Friday, December 12, 2014

Promising Practices

Getting myself up for Promising practices on a Saturday was definitely tough but it was well worth it after getting up and starting the day. When I was walking up to the door I really hoped to see some people from class, and I did which was nice. After a few words from some people we were off to our first sessions of the day. As I went into Gaige I went up into my old math room for Why STEM out when you can STEAM ahead? Where a RIC student told us about a lesson that she planned for a fifth grade class that would have the students “ Create a roller costar model and a marble to move on based on what they know about forces ex. How can they make the marble go faster or slower in order to create a specific track.” She showed us pictures where students used art to draw their designs before they created them and after to show how their design change or stayed the same based on how well the did their original designs.
            After she presented her lesson and her results she had the supplies from the project for us to try. Ashley and me created a really nice successful coaster. It was a great seminar and I really liked how she proved that art is important. As someone who enjoys art it was nice seeing someone from a different discipline trying to integrate it as people are trying to push it away due to budget cuts in some communities.
            For my second seminar I met up with Anthony, Branden, and Lindsey for Using Technology in Early Childhood Classrooms. This was a small shock because it was a misprint on the signup site that had it labeled tech K-12. Although it was center around elementary I didn’t mind because that is my major. They talked about a lot of ways to integrate technology into the classroom, some that I have seen before and
others that I have not. I really like the smart board games that they had to play, the games were also really educational.

            For the final piece we went back for the keynote speaker Dr. Christopher Emdin who talked about hip-hop education and ways to better educate in urban societies. I really enjoyed everything he had to say and would recommend the video link to anyone who else in the education department because I feel that it is a useful bit of information. Overall, I had a good time at Promising Practices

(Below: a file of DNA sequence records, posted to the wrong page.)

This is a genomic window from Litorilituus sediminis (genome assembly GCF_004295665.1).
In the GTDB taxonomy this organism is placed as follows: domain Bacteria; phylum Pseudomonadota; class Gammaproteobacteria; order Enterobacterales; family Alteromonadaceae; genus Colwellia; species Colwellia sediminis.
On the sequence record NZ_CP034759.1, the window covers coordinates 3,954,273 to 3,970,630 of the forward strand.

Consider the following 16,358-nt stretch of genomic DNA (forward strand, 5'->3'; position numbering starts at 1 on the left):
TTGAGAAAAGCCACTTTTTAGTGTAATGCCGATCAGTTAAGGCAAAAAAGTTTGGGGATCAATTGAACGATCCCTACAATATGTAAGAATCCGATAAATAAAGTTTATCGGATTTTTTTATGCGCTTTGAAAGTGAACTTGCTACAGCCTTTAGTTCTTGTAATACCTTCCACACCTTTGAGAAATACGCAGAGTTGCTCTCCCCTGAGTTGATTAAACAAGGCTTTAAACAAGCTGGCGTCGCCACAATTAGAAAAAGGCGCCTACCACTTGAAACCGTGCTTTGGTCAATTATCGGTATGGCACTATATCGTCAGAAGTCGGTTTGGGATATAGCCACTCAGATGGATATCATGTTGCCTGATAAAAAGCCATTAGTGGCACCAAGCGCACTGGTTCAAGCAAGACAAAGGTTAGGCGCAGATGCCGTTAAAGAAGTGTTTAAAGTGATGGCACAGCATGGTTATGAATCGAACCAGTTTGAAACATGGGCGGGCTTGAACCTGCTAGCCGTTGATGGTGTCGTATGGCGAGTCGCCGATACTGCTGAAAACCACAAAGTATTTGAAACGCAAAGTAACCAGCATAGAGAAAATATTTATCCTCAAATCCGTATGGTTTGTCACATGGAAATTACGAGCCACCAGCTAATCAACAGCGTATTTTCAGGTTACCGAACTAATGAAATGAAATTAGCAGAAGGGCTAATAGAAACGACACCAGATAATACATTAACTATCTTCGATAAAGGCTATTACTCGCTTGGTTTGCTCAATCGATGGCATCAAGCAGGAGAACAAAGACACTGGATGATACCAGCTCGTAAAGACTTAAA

Connection #3 Collier

For my third connection I chose to connect to Collier. I decided this because there was many time that the kids I worked with and others in the class that I interacted with that answered me somewhat or fully in Spanish. For instance a few times students would count in Spanish to do math and so on. As well in the hallways signs were in both English and Spanish.

Collier says that you should use the student’s first language to help the student learn their second. I believe this as well, because in the classes I was working in one student was having trouble figuring out a problem. I then asked the other child if he could help out the other student so I could see if he understood the problem. He went to try and explain in English but stopped and ended in Spanish. This student I believe couldn’t find the words he was looking to say and he resorted back to his first language which Collier would agree with. I didn’t tell them that they were wrong I let them go and talk in Spanish and they got it right.
This brings me to Colliers guideline # 6 “immediately generates a question. Which language is best for English-language learner literacy development: the home language. English (the second language), or both? Happily, the research is clear about the best choice. The ‘most successful long-term academic achievement occurs where the students' primary language is the initial language of literacy’ (174). First, at the early stages of instruction, using the home language for literacy builds the self-worth of language minority students. Further, literacy research states that first language literacy favorably influences subsequent second language literacy (175). Once a child becomes literate in the home language, literacy skills swiftly transfer to second language settings.”